Monday, August 7, 2017

KEPT BOY: George Bamber's very bizarre and quaintly old-fashioned gay fairy tale

What to make of KEPT BOY? I'm still scratching my head over this one. Not that I didn't understand the (awfully manipulative, contrived and all-too-convenient) plot machinations. Yet, though these are set quite firmly in the present day, the story itself -- movie-wise, at least -- seems like a throwback to an earlier, more innocent time when audiences might have been able to buy into fairy tales, handsome princes, and love conquers all. Except that, in this case, the plot revolves around the "kept boy" of the title, his older and uber-successful lover, and the new and very hunky young man who has arrived to presumably take our hero's place.

As written by David Ozanich and directed by George Bamber (the latter, shown at left, gave us back in 2005 the somewhat better movie, The Mostly Unfabulous Social Life of Ethan Green), Kept Boy almost immediately asks the question, where's the boy? The "kept" fellow of the title looks to be approaching 40, even if in other ways he seems to still be stuck in adolescence. Simply put, he's an asshole, and unfortunately, he 's the kind of asshole that this movie never really allows you to warm up to. His character, Dennis, is such an noxious combination of entitlement and stupidity, it's no wonder his "keeper" (as well as many of the other characters) keeps him at arm's length for most of the film.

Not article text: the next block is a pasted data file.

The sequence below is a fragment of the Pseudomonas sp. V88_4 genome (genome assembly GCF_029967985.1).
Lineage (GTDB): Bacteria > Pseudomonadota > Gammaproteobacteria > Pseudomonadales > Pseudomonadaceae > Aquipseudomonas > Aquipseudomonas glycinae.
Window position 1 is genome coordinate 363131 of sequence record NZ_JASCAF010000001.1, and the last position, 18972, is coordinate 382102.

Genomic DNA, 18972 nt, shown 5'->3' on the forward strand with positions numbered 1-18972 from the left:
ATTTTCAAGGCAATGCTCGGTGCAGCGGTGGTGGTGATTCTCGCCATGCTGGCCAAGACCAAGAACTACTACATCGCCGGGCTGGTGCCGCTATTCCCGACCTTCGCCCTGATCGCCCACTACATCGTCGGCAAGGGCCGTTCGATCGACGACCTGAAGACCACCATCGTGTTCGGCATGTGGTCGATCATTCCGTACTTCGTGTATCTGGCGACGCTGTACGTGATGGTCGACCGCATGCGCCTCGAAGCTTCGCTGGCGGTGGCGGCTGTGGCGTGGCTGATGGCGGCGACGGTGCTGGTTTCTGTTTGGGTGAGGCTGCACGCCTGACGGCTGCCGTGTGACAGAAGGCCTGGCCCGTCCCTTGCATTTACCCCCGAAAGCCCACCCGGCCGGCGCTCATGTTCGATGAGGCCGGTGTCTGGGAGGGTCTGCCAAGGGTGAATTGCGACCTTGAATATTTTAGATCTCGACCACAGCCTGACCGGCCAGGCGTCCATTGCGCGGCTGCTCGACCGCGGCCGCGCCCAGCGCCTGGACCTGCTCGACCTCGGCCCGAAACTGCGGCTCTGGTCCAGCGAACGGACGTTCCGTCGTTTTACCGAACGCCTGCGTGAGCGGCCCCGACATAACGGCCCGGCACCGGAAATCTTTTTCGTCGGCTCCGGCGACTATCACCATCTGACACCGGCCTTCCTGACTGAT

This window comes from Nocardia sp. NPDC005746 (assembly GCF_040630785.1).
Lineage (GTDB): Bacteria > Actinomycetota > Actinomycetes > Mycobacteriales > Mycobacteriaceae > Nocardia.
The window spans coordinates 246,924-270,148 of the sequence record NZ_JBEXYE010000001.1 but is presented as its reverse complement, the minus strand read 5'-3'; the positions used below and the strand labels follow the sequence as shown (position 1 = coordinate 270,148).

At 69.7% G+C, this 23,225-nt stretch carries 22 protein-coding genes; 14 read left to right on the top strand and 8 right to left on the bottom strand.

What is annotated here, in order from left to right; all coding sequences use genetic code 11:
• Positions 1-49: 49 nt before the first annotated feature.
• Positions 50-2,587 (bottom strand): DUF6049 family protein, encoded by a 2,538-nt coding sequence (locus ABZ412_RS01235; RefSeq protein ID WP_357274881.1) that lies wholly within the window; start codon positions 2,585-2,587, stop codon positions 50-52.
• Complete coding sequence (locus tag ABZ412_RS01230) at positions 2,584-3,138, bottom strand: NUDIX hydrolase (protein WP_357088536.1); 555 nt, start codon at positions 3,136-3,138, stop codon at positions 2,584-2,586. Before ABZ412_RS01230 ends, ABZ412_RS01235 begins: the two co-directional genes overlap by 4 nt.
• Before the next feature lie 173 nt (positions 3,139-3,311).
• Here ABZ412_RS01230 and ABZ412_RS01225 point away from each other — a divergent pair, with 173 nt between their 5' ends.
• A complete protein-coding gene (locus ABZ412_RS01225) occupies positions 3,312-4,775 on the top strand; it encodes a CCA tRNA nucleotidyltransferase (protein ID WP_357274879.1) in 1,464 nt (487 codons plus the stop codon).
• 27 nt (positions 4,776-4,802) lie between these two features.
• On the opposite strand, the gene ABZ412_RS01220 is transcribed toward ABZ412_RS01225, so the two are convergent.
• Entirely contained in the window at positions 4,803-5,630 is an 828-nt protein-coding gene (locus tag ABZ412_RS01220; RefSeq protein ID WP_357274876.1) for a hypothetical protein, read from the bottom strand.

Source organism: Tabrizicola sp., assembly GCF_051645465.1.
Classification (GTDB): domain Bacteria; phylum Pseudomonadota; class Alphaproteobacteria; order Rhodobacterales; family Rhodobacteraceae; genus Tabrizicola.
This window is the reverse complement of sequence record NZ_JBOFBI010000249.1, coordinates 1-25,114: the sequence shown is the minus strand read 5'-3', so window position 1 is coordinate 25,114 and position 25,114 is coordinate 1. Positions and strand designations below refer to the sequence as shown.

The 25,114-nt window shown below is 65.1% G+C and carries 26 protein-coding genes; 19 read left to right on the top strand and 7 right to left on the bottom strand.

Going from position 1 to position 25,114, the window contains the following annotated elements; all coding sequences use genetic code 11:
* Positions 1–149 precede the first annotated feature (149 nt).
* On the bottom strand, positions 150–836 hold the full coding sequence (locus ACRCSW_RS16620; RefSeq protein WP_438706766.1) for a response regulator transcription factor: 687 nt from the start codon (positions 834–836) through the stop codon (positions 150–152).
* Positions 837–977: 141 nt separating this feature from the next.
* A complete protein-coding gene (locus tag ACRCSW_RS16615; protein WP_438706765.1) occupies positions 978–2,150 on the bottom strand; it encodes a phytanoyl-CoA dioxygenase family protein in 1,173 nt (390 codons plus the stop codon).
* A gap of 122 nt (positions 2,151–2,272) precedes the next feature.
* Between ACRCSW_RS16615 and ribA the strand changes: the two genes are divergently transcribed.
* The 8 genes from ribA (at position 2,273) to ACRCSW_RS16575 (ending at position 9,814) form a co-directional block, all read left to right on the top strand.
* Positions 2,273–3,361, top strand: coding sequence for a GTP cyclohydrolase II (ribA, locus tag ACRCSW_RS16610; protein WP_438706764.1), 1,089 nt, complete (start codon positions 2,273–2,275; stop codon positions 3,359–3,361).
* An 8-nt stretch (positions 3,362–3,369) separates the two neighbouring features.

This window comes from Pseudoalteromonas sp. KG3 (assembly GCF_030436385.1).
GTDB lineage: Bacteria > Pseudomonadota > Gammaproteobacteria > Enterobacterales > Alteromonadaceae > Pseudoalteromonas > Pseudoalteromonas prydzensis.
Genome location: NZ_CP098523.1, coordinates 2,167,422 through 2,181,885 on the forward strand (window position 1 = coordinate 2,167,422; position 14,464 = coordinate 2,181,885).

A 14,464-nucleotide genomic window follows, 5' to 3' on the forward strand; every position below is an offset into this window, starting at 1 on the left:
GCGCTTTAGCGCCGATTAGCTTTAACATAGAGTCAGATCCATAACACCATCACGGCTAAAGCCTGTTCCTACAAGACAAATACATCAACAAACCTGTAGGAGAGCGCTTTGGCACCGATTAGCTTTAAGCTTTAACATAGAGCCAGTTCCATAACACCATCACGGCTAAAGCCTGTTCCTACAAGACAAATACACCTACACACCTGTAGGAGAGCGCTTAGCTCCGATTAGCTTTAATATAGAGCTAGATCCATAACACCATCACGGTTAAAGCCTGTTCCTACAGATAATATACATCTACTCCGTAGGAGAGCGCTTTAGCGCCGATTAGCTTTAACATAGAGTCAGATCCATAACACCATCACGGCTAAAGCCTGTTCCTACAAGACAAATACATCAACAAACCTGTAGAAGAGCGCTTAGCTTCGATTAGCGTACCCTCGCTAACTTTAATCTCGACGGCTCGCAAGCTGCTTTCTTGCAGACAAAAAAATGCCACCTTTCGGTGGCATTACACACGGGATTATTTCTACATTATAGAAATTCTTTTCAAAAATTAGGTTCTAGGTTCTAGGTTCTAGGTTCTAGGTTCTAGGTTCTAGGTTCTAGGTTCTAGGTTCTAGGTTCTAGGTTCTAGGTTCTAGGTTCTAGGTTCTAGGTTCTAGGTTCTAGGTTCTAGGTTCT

When, one fine day, that keeper (the classy, sexy and relatively commanding Thure Riefenstein, above), tells our hero to go out and get a job, Dennis (played by Jon Paul Phillips, below) -- once he gets over his initial shock -- tries to do just that. But with little success.

When the new "pool boy" Jasper (the interesting Greg Audino) shows up, things appear to go from bad to worse, except that who wants what -- and why -- is apparently and continually up for grabs. For awhile the sheer shock of seeing such an old-fashioned rags-to-riches-to-rags tale may carry you along, but eventually a kind of reality sets in.

This is, as it turns out, neither satire nor soap opera, drama nor even melodrama, feel-good nor feel-bad, comedy nor tragedy. Instead it's a very wobbly combo of all of the above. Some of the sets and cinematography (above and below), however, are certainly good looking, as are a few of the actors on hand.

Consequently, the incidental pleasures of Kept Boy may be enough to keep you going. If so, the movie arrives on DVD and VOD tomorrow, Tuesday, August 8, from Breaking Glass Pictures. Your move.... 

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